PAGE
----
Characterizing North Carolina's Deaf and Hard of Hearing Infants and Toddlers: Predictors of Vocabulary, Diagnosis, and Intervention.
This study sought to (a) characterize the demographic, audiological, and intervention variability in a population of Deaf and Hard of Hearing (DHH) children receiving state services for hearing loss; (b) identify predictors of vocabulary delays; and (c) evaluate factors influencing the success and timing of early identification and intervention efforts at a state level.
One hundred DHH infants and toddlers (aged 4-36 months) enrolled in early intervention completed the MacArthur-Bates Communicative Development Inventories, and detailed information about their audiological and clinical history was collected. We examined the influence of demographic, clinical, and audiological factors on vocabulary outcomes and early intervention efforts.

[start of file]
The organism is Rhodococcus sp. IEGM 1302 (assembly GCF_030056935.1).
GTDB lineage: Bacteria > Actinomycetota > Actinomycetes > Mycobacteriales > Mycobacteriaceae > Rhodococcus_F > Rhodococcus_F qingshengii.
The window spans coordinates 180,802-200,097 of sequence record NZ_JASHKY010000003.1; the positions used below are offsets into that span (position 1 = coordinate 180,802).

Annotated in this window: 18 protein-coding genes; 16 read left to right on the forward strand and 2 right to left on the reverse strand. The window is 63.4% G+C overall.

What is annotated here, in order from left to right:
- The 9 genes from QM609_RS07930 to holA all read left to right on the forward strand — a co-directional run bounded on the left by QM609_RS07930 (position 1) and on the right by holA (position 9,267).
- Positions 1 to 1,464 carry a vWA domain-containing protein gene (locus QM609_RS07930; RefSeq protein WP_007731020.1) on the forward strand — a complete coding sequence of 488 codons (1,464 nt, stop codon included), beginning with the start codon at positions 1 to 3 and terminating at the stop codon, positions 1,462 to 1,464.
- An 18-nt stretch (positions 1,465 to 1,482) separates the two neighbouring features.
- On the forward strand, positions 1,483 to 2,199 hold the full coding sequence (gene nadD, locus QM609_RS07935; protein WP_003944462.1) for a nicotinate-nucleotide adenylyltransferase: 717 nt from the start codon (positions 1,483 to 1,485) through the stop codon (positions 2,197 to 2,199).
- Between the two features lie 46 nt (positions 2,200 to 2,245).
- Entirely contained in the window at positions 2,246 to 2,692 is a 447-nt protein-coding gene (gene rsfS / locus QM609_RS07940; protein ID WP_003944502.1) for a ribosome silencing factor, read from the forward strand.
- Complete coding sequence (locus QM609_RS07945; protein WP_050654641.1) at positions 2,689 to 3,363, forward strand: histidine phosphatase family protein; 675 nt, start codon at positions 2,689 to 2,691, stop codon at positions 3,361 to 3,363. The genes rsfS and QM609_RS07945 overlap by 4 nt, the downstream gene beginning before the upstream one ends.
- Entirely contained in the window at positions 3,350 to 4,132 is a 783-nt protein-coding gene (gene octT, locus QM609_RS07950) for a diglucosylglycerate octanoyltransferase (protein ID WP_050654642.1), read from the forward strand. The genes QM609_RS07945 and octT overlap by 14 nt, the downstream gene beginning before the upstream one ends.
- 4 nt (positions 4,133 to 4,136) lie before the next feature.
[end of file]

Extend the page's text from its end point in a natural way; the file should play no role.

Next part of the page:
We found that this sample showed spoken language vocabulary delays (production) relative to hearing peers and showed room for improvement in rates of early diagnosis and intervention. These delays in vocabulary and early support services were predicted by an overlapping subset of hearing-, health-, and home-related variables.
In a diverse sample of DHH children receiving early intervention, we identify variables that predict delays in vocabulary and early support services, which reflected both
dimensions that are immutable, and those that clinicians and caretakers can potentially alter. We provide a discussion on the implications for clinical practice.
Campbell, E; Bergelson, E
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